906 Routine Dental Checks Reduce Pneumogenic Microbes in Oral Cavity

Friday, March 23, 2012: 2 p.m. - 3:15 p.m.
Presentation Type: Poster Session
T. OGAWA1, K. IKEBE1, T. OKADA1, M. HONDA1, K. ENOKI1, Y. TERAO2, S. KAWABATA2, and Y. MAEDA1, 1Departments of Prosthodontics, Gerodontology and Oral Rehabilitation, Osaka University, Suita, Osaka, Japan, 2Departments of Oral and Molecular Microbiology, Osaka University, Suita, Osaka, Japan
Objectives: Pneumonia, one of the most common infectious diseases, shows higher rates of morbidity and mortality in elderly and compromised individuals. Poor oral health has been suggested to be a significant risk factor for the disease, though little is known about acquisition of pathogens that could cause bacterial pneumonia. We investigated the prevalence of pneumogenic pathogens harbored in the oral cavity of independent elderly Japanese, and analyzed factors related to the harboring and acquisition of those microorganisms.

Methods: The study cohort consisted of 110 community-dwelling, independent Japanese elderly. Dental examinations were conducted by 5 calibrated dentists and information regarding oral health was collected by questionnaire. Twelve species of pneumogenic pathogens were detected in salivary samples and identified using a PCR method.

Results: PCR results revealed opportunistic pathogens in 67.3% of the participants, with Staphylococcus aureus, Klebsiella pneumoniae, Haemophilus influenzae, Serratia marcescens, and Candida spp. isolated from 17, 4, 38, 3 and 38 subjects, respectively. In contrast, S. pneumoniae, MRSA, P. aeruginosa, M. catarrhalis, and S. pyogenes were not detected in any. Age was significantly greater in subjects harboring H. influenzae and C. albicans. Eighty-two of the subjects received routine dental checks and showed a significantly lower rate of harboring S. aureus, while the frequency of dental checks had no relationship with the presence of S. aureus. Furthermore, subjects wearing removable denture prostheses showed a significantly higher frequency of harboring Candida spp.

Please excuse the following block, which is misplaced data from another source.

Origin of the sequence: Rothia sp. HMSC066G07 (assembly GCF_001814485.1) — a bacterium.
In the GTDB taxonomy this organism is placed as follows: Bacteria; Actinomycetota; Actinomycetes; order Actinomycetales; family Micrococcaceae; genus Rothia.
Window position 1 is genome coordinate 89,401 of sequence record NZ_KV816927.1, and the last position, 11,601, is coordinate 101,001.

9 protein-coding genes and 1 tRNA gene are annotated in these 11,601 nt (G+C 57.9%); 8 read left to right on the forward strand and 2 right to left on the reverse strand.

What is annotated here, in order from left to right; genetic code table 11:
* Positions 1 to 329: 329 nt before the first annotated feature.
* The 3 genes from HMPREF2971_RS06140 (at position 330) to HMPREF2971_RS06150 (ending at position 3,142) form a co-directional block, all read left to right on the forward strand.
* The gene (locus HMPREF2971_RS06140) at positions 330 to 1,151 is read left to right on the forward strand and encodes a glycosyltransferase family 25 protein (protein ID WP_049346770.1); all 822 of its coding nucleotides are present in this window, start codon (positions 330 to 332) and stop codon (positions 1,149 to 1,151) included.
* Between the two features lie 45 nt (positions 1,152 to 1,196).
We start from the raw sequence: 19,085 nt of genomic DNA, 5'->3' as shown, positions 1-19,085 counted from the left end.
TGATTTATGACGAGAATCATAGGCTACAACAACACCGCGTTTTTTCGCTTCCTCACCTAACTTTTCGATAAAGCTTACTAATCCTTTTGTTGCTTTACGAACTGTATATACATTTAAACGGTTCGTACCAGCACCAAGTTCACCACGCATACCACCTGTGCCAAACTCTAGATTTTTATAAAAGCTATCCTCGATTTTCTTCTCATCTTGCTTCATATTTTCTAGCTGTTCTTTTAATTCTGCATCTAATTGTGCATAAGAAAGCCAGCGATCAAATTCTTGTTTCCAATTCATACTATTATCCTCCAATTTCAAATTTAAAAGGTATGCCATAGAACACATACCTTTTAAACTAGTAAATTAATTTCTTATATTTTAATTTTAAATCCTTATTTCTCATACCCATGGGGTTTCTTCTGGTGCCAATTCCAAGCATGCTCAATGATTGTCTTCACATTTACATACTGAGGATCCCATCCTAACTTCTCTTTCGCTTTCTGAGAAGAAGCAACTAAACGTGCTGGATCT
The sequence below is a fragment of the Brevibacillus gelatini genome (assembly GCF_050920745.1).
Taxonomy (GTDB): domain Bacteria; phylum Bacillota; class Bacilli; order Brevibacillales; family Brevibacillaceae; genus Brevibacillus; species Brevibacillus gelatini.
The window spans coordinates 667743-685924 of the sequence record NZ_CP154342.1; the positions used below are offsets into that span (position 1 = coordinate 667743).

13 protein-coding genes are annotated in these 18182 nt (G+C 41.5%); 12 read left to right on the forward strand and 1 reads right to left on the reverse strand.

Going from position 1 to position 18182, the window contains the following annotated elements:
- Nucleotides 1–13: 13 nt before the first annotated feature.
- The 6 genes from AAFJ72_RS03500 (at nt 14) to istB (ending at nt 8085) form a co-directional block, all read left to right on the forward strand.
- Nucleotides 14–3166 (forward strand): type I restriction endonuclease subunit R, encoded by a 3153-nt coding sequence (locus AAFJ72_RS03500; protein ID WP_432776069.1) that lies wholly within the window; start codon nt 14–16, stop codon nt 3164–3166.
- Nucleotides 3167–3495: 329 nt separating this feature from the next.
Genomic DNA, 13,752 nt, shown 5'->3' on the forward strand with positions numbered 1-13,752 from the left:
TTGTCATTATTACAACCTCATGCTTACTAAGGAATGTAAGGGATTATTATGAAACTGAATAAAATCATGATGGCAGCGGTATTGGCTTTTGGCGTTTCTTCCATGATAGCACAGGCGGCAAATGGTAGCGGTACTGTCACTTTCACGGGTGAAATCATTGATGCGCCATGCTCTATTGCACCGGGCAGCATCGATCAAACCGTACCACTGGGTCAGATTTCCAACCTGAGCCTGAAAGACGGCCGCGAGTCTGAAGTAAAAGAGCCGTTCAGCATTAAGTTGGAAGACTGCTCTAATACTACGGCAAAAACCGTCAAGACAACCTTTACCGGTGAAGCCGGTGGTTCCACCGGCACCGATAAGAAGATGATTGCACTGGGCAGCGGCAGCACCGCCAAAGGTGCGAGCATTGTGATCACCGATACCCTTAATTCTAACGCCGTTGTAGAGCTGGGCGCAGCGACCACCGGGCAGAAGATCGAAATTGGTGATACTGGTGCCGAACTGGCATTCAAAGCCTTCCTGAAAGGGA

Conclusions: Several studies have suggested that oral hygienic intervention by experts reduces the number of oral microorganisms, resulting in reduction in the frequency of systemic disease. Based on our findings, we recommend that elderly individuals should receive routine dental care for oral health and prevention of mortal infectious diseases.

Keywords: Gerontology, Microbiology, Oral biology, Pneumonia and Saliva
See more of: Oral Hygiene Care
See more of: Oral Health Research